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Hollywood South is back and coming soon to a screen near you

"I think that we are in for a really great year for this year and hopefully the next two to three years, it's going to be quite busy in the state of Louisiana."

NEW ORLEANS — During a behind-the-scenes look of a new crime-themed tv pilot being shot under the Des Allemands bridge in St. Charles parish, the fictional world created by a crew, is a sign that Hollywood South is back on track.

The show, Blood Relative, is one of the dozens of shows in Louisiana, that is currently in production and more are expected to come.

Productions in Louisiana had some rocky time during the COVID-19 pandemic.

"Within the last week and a half, things have really been ramping up and rolling alone. I am looking at people calling and asking not only about the availability now but all the way until 2022," said CEO of the Ranch Studios, Jason Waggenspack.

Waggenspack spoke to WWLTV Paul Dudley at The Ranch Studios in the summer, when business was starting to pick up again, he added new signage for sanitizer stations and social distance guidelines.

He said recently that now it's been very busy and is looking to expand.

"I think that we are in for a really great year for this year and hopefully the next two to three years, it's going to be quite busy in the state of Louisiana," said Waggenspack.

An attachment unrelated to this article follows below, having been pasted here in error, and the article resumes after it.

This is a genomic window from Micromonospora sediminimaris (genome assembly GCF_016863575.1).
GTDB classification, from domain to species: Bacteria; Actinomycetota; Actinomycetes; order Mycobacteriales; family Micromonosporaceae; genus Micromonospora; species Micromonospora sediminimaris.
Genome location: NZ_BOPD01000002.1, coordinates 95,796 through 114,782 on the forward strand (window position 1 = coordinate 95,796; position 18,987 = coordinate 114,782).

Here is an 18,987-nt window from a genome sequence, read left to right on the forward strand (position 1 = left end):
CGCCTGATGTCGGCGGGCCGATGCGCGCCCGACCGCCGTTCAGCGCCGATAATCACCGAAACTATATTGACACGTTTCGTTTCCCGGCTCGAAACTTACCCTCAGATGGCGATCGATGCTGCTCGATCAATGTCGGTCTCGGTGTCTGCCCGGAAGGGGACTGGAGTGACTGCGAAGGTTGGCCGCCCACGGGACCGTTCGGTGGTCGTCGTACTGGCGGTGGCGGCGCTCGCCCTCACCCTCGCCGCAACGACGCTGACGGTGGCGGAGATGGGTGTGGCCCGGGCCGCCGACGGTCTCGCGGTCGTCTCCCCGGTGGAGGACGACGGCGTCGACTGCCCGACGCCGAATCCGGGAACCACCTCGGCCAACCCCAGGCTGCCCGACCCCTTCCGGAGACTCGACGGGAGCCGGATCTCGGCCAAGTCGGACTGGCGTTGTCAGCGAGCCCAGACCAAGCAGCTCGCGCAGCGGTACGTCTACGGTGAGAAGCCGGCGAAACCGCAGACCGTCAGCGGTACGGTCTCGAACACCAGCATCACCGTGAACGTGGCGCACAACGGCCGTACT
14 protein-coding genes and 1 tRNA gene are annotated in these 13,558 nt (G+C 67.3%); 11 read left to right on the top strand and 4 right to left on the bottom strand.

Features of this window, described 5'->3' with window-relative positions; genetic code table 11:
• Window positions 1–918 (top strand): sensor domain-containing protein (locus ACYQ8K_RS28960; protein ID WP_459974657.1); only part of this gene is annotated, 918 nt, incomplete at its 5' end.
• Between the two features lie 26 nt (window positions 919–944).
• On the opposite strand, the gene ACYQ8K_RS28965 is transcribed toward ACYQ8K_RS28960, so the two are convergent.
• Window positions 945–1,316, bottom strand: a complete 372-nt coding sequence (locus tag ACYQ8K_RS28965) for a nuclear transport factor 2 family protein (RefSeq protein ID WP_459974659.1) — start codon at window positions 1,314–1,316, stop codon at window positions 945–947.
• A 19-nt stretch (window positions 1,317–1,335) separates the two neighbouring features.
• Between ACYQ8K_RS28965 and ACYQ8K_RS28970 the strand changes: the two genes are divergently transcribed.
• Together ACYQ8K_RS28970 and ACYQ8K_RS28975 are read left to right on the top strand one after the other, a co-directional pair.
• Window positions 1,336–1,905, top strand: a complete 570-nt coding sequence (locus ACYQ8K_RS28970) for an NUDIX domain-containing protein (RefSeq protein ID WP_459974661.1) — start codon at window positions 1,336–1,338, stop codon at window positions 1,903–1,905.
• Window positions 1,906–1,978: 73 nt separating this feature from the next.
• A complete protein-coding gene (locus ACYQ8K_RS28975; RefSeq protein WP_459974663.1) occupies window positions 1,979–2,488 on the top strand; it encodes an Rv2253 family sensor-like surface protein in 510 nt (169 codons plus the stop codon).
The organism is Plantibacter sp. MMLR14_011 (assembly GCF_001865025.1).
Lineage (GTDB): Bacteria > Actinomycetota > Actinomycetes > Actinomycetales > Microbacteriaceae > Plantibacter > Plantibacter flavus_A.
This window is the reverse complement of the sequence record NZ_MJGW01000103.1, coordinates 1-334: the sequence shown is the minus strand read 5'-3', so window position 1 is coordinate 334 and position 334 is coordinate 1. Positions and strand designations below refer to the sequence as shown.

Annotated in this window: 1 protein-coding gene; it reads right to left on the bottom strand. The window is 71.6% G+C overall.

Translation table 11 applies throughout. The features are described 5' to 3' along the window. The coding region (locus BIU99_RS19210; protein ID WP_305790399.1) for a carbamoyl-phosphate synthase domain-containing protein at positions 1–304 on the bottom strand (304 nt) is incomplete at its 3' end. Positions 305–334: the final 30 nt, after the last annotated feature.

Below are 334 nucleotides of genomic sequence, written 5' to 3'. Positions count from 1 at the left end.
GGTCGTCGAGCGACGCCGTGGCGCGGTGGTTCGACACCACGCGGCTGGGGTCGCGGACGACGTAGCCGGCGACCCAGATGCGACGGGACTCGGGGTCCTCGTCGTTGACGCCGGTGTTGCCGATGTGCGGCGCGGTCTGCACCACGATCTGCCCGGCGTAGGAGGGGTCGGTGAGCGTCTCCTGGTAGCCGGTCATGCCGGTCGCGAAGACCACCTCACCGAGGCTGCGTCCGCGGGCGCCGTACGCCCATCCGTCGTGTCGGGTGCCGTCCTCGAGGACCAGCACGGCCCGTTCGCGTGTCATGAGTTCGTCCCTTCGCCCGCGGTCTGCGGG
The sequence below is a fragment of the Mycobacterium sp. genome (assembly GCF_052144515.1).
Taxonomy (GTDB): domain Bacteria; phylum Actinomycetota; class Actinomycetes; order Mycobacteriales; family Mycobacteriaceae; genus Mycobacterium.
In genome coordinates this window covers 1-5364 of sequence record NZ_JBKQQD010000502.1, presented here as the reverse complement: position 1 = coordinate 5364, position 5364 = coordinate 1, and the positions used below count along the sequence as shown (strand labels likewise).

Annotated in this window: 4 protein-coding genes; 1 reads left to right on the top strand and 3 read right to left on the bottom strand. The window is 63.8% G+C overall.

Louisiana is working with familiar favorites like NCIS  New Orleans but also new shows like the Your Honor starting Bryan Cranston and a couple of feature films.

Carroll Morton with Film New Orleans said she has never gotten more calls from film and TV productions.

"So to find locations where they can shoot content is really one of the primary drivers of the industry right now," Carroll Morton, Film New Orleans.

While on set on "Blood Relative", crews followed strict mask and social distancing rules. Waggenspack said there has not been a single covid-19 case on set.

"it's been a learning curve on my property and really streamlined it made it like a well-oiled machine and at the end of the day we had no instances where there were any outbreaks here," said Jason Waggenspack.

In New Orleans, where the largest number of productions are, the economic impact last year was 475 million dollars even though filming was halted for four months.

Morton said this year is going to bigger than ever before.

"Just growing, expanding, providing opportunities for locals to get jobs in the industry I really see this as a recovery industry for the city of New Orleans," said Carroll Morton.

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